And my advice to all you bloggers reading this: Be a secret blogger.  Keep your blogging life completely separate from your real life.  It'll be like your little corner to have a little chat.  It'll be like your personal advice column, because some of the advice readers give based on your posts are amazing.  But you've gotta be honest to get any of that advice.  And trust me, you'll get a lot more honesty out if you know nobody you see face to face is going to discuss any of it with you.

Love,
M

Saturday, 11 April 2015

Malaysia - A Creative Piece

So in English this term, we were meant to write a creative piece that was sort of like a recount, but sort of not.  As in, we had to describe a place or person or event we were familiar with, through a story, and not necessarily in chronological order. 

It was actually due yesterday, so I'm just hoping for a good grade on this, and I have to admit, I'm actually pretty proud of my piece, which is why I'd like to share it with you.

I chose to write about Malaysia, and if there's any Malaysian relatives reading this, I hope you enjoy.  That also goes for the rest of you.  Here it is:


I have a love-hate relationship with Malaysia.  On the one hand, I love seeing the Asian relatives, eating oily foods every day, and escaping the vast and boring continent.  On the other hand though, I hate the heat, I hate the constipation but, most of all, I eventually feel the excruciating need to leave the country’s havoc behind.

The moment I step outside the deceptively air-conditioned airport into the sweltering heat, I know I have officially arrived at my second home:  The humidity hits me like a wall, blocking any cool clean air from entering my nose.  I’m already drenched in sweat, that energy-sapping, body-wilting sweat (partly due to the leggings my mum insisted I wear on the plane), my legs are stuck in place and trembling from the heat (partly due to the leggings my mum insisted I wear on the plane), and I feel like I’m being trapped in a furnace (yes, again, partly due to the leggings my mum insisted I wear on the plane).  We stand amongst the unorderly stream of cars, the irregular aggressive honking, and the smell of pollution, waiting for my uncle who is half an hour late as he is every year.

“Don’t wander off, girls,” my mum warns my sister and me. “Malaysia isn’t like Australia.  People will kidnap you and sell your organs or use you for prostitution.”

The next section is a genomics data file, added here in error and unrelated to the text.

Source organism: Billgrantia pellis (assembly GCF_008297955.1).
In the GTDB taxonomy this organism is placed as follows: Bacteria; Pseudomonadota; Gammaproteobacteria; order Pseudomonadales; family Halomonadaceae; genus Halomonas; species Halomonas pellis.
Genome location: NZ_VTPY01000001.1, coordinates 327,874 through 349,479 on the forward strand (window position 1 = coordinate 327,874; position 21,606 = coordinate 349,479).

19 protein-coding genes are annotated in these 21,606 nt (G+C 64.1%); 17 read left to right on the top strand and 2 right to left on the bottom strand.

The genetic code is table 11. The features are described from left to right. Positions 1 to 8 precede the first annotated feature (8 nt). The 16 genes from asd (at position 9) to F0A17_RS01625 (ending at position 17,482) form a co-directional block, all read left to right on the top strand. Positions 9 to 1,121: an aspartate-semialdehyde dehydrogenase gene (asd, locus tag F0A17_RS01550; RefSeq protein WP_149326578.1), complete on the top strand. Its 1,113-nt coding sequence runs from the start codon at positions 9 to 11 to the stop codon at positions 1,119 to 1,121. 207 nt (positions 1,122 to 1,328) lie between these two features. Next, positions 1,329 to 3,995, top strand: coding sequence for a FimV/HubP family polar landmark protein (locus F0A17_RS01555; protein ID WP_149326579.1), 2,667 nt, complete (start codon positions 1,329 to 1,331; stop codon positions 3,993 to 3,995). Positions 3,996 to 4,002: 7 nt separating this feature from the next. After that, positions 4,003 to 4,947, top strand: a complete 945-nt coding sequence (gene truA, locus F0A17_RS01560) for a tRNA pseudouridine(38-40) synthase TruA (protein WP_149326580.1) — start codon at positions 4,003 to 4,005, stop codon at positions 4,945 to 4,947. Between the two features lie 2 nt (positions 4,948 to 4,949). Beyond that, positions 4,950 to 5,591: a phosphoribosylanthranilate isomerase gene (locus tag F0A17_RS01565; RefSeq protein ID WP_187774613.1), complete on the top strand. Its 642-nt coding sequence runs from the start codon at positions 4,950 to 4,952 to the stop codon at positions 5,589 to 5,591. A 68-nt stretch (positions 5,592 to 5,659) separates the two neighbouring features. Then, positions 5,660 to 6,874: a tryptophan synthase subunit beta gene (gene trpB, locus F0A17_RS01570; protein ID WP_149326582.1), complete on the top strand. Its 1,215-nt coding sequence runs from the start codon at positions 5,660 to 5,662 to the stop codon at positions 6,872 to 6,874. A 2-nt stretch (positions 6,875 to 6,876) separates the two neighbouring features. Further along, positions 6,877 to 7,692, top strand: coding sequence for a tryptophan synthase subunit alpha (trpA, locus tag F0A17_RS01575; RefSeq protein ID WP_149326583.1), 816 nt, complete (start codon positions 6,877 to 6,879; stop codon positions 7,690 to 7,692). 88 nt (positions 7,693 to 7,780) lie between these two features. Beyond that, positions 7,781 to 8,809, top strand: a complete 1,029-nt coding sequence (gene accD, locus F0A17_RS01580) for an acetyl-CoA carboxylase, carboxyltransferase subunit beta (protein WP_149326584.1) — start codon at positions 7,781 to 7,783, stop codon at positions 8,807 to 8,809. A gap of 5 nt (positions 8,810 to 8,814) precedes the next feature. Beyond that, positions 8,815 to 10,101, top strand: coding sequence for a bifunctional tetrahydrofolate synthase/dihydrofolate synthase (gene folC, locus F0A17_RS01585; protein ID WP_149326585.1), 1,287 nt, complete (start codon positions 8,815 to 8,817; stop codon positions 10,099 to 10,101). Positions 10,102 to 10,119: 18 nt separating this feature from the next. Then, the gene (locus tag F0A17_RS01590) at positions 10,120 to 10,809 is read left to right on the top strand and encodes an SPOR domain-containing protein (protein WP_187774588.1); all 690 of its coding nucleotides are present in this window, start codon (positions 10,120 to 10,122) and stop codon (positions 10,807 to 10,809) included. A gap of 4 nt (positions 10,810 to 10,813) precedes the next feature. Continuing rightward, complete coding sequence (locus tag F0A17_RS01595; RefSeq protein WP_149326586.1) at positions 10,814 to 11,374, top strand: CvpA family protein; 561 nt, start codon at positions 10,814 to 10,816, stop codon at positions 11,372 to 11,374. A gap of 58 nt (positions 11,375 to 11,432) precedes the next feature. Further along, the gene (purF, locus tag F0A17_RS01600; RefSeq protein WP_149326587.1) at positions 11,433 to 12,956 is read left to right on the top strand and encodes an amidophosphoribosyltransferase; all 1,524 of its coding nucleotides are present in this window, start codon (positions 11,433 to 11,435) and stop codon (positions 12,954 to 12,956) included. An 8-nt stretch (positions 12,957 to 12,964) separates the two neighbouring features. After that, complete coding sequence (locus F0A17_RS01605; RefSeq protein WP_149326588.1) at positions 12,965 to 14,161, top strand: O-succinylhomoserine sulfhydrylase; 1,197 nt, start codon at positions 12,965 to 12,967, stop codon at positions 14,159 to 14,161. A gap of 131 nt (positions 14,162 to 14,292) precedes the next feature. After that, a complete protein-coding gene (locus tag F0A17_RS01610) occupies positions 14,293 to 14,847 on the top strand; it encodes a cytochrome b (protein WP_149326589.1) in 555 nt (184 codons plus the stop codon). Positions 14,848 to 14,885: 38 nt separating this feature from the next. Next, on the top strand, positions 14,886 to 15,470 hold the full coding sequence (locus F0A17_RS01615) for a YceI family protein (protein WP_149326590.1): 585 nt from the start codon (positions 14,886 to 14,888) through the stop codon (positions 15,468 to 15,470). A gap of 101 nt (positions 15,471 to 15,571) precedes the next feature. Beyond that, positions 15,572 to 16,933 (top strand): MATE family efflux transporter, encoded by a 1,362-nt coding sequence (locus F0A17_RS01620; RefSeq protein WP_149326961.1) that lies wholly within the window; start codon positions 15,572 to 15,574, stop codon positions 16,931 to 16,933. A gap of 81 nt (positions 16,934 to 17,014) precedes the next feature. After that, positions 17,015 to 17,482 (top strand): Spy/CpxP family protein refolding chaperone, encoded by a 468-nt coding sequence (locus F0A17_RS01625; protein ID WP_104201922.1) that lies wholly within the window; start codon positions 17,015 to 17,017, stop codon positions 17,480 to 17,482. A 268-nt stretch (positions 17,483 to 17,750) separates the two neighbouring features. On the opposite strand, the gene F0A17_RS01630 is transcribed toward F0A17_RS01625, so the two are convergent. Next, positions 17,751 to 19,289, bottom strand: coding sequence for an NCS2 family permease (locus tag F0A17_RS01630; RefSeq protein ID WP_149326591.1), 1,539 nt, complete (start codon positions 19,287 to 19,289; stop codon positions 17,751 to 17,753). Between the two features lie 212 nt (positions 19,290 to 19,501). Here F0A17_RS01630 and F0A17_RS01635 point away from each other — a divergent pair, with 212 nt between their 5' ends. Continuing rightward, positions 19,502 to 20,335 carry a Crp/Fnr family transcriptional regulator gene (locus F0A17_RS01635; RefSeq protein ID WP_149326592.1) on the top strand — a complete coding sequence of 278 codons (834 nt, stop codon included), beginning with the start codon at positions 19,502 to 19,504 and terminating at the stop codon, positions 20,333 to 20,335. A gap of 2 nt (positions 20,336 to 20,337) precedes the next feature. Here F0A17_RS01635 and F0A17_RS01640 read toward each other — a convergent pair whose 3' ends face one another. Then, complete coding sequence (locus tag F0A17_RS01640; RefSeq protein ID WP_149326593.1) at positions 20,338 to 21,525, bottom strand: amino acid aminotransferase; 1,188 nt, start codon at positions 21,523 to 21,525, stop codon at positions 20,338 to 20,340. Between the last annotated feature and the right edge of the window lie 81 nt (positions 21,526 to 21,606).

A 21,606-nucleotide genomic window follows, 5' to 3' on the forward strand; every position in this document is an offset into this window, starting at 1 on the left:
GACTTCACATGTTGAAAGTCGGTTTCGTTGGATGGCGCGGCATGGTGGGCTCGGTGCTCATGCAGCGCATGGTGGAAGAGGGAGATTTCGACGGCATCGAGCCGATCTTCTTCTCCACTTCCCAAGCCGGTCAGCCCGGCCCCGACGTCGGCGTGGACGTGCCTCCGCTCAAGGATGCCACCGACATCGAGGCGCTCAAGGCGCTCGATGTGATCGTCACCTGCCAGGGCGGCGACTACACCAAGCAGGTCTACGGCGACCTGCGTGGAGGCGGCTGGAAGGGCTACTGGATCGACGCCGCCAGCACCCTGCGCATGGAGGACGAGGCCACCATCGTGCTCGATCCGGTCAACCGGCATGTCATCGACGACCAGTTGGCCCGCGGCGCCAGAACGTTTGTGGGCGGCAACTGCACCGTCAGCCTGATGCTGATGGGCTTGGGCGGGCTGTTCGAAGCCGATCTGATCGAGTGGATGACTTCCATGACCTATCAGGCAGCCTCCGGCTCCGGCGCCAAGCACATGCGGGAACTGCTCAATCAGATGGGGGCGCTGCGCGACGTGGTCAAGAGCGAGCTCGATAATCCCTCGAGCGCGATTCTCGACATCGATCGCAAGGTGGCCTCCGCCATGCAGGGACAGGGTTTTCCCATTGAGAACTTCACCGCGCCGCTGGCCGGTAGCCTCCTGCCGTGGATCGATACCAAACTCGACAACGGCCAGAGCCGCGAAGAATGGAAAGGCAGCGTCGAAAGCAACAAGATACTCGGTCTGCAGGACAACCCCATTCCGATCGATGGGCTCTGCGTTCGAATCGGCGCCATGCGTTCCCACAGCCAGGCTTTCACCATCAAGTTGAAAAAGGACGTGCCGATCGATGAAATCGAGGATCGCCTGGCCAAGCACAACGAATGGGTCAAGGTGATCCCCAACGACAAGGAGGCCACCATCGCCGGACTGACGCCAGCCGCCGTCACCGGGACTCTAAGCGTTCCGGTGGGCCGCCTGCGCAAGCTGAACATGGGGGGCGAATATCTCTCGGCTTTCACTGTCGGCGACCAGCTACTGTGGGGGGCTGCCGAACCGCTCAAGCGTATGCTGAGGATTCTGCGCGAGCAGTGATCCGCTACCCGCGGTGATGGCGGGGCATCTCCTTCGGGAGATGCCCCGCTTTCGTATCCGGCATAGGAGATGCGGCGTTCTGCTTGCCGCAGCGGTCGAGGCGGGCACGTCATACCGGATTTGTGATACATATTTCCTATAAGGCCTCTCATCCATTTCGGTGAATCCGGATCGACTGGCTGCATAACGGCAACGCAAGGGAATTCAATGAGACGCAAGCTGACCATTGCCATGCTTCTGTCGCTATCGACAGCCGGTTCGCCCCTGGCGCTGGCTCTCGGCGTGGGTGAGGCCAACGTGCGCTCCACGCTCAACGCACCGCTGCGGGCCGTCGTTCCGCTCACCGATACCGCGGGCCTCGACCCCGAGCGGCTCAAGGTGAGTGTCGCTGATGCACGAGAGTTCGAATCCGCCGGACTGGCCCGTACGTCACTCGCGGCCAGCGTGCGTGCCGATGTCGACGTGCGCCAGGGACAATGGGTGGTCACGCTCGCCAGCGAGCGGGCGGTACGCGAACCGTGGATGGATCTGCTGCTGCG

“We know, Mummy.”

An hour later we’re driving past restaurants with no doors, no walls, and no sense of hygiene, anticipating the delicious food.  The streets, filled with open drains, reveal odious brown water to the nonchalant population.  Cars and motorbikes, crisscrossing in a chaos with no direction, all selfishly try to find the best place to illegally park.  It couldn’t be more foreign from Australia, with its clean cut roads and green trees, with its perfectly polite population and consistent predictability.  Malaysia is bustling with outlandish people, selling pirated movies in plain sight, ignoring the assortment of rogue animals inhabiting the streets.

As we turn the corner between the shanty houses, the first thing I see is the makeshift clothing line.  Then comes the rusting white gate, groaning open, and finally we are parked on the tiled driveway of grandma’s house.

“Ayah.  Look how much you’ve grown M.”  My grandma waddles towards me, arms wide open.

“Why you so big one.” 

“She’s Aussie.  That’s why.”

I feel like a giant amongst this family offshoot of midgets, much like I do out with the wider population.

No matter how much I need to go to the bathroom after a full day of travelling, I don’t.  I’m not ready to deal with the perpetually damp, mouldy bathrooms, which have no shower stall but rather a basin and a bucket.  Instead I stay outside in the balmy Malaysian night, making small talk with the relatives.

“Who wants roti canai?” my grandpa finally asks.  The words roti and canai send my sister and me dashing inside.  We’ve been waiting for this moment for 11 months.  Our mouths are watering in anticipation of the oily scrunched bread, dipped in curry that is uniquely associated with Malaysia.  I have an almost spiritual connection with the bread, once even being diagnosed with a throat infection for eating too much of it.

Food is one of the fundamental reasons as to why I love Malaysia, which is why I get annoyed at the utter lack of appreciation my native cousins have.

“You’re so lucky,” one of them says as we jump over a drain to enter the ridiculously air-conditioned mall.  “You get to eat steak every day.”

“I don’t like steak.”

“How can you not like steak?  You’re Australian.”

“I just don’t.”

“Well I love western food.”

“I do too,” my demanding younger cousin chimes in, which is how we end up eating at Pizza Hut rather than Roti House, against all the adults’ wishes, and mine.